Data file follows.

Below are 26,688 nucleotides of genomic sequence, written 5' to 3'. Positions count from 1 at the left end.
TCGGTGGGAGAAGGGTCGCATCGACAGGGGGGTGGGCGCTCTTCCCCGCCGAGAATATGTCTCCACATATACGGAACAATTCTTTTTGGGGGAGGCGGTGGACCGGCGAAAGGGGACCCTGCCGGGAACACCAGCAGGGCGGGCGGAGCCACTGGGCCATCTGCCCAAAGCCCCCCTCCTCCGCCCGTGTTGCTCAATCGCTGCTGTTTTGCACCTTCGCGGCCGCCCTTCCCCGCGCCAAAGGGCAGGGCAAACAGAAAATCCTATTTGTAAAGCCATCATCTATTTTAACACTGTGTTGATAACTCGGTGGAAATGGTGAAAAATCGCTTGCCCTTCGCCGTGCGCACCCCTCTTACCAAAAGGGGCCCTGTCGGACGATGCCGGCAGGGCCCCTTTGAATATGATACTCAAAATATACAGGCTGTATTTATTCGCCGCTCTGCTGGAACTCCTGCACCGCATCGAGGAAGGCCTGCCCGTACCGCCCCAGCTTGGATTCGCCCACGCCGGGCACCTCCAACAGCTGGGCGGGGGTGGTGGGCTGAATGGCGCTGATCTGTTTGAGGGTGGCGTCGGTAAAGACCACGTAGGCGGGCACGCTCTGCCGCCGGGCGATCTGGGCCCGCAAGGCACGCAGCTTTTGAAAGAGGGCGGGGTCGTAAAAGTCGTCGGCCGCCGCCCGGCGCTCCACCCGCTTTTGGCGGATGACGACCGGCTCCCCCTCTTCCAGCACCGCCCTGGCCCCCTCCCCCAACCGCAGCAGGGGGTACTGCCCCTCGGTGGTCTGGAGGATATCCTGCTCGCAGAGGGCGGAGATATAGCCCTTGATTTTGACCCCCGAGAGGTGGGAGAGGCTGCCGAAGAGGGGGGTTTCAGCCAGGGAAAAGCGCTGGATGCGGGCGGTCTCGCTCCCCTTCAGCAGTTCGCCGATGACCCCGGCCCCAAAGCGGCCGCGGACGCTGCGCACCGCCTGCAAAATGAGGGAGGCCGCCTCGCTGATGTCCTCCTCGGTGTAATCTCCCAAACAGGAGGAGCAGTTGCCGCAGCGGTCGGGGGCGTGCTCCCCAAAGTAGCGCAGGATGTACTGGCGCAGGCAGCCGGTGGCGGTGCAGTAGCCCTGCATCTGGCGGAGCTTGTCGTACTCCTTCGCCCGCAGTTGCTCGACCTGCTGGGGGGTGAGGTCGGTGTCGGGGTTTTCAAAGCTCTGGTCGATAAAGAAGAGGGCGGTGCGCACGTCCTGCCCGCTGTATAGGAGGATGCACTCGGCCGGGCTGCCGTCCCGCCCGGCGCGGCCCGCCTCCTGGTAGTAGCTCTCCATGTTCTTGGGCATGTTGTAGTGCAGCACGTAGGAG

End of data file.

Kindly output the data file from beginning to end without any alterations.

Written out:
Below are 26,688 nucleotides of genomic sequence, written 5' to 3'. Positions count from 1 at the left end.
TCGGTGGGAGAAGGGTCGCATCGACAGGGGGGTGGGCGCTCTTCCCCGCCGAGAATATGTCTCCACATATACGGAACAATTCTTTTTGGGGGAGGCGGTGGACCGGCGAAAGGGGACCCTGCCGGGAACACCAGCAGGGCGGGCGGAGCCACTGGGCCATCTGCCCAAAGCCCCCCTCCTCCGCCCGTGTTGCTCAATCGCTGCTGTTTTGCACCTTCGCGGCCGCCCTTCCCCGCGCCAAAGGGCAGGGCAAACAGAAAATCCTATTTGTAAAGCCATCATCTATTTTAACACTGTGTTGATAACTCGGTGGAAATGGTGAAAAATCGCTTGCCCTTCGCCGTGCGCACCCCTCTTACCAAAAGGGGCCCTGTCGGACGATGCCGGCAGGGCCCCTTTGAATATGATACTCAAAATATACAGGCTGTATTTATTCGCCGCTCTGCTGGAACTCCTGCACCGCATCGAGGAAGGCCTGCCCGTACCGCCCCAGCTTGGATTCGCCCACGCCGGGCACCTCCAACAGCTGGGCGGGGGTGGTGGGCTGAATGGCGCTGATCTGTTTGAGGGTGGCGTCGGTAAAGACCACGTAGGCGGGCACGCTCTGCCGCCGGGCGATCTGGGCCCGCAAGGCACGCAGCTTTTGAAAGAGGGCGGGGTCGTAAAAGTCGTCGGCCGCCGCCCGGCGCTCCACCCGCTTTTGGCGGATGACGACCGGCTCCCCCTCTTCCAGCACCGCCCTGGCCCCCTCCCCCAACCGCAGCAGGGGGTACTGCCCCTCGGTGGTCTGGAGGATATCCTGCTCGCAGAGGGCGGAGATATAGCCCTTGATTTTGACCCCCGAGAGGTGGGAGAGGCTGCCGAAGAGGGGGGTTTCAGCCAGGGAAAAGCGCTGGATGCGGGCGGTCTCGCTCCCCTTCAGCAGTTCGCCGATGACCCCGGCCCCAAAGCGGCCGCGGACGCTGCGCACCGCCTGCAAAATGAGGGAGGCCGCCTCGCTGATGTCCTCCTCGGTGTAATCTCCCAAACAGGAGGAGCAGTTGCCGCAGCGGTCGGGGGCGTGCTCCCCAAAGTAGCGCAGGATGTACTGGCGCAGGCAGCCGGTGGCGGTGCAGTAGCCCTGCATCTGGCGGAGCTTGTCGTACTCCTTCGCCCGCAGTTGCTCGACCTGCTGGGGGGTGAGGTCGGTGTCGGGGTTTTCAAAGCTCTGGTCGATAAAGAAGAGGGCGGTGCGCACGTCCTGCCCGCTGTATAGGAGGATGCACTCGGCCGGGCTGCCGTCCCGCCCGGCGCGGCCCGCCTCCTGGTAGTAGCTCTCCATGTTCTTGGGCATGTTGTAGTGCAGCACGTAGGAG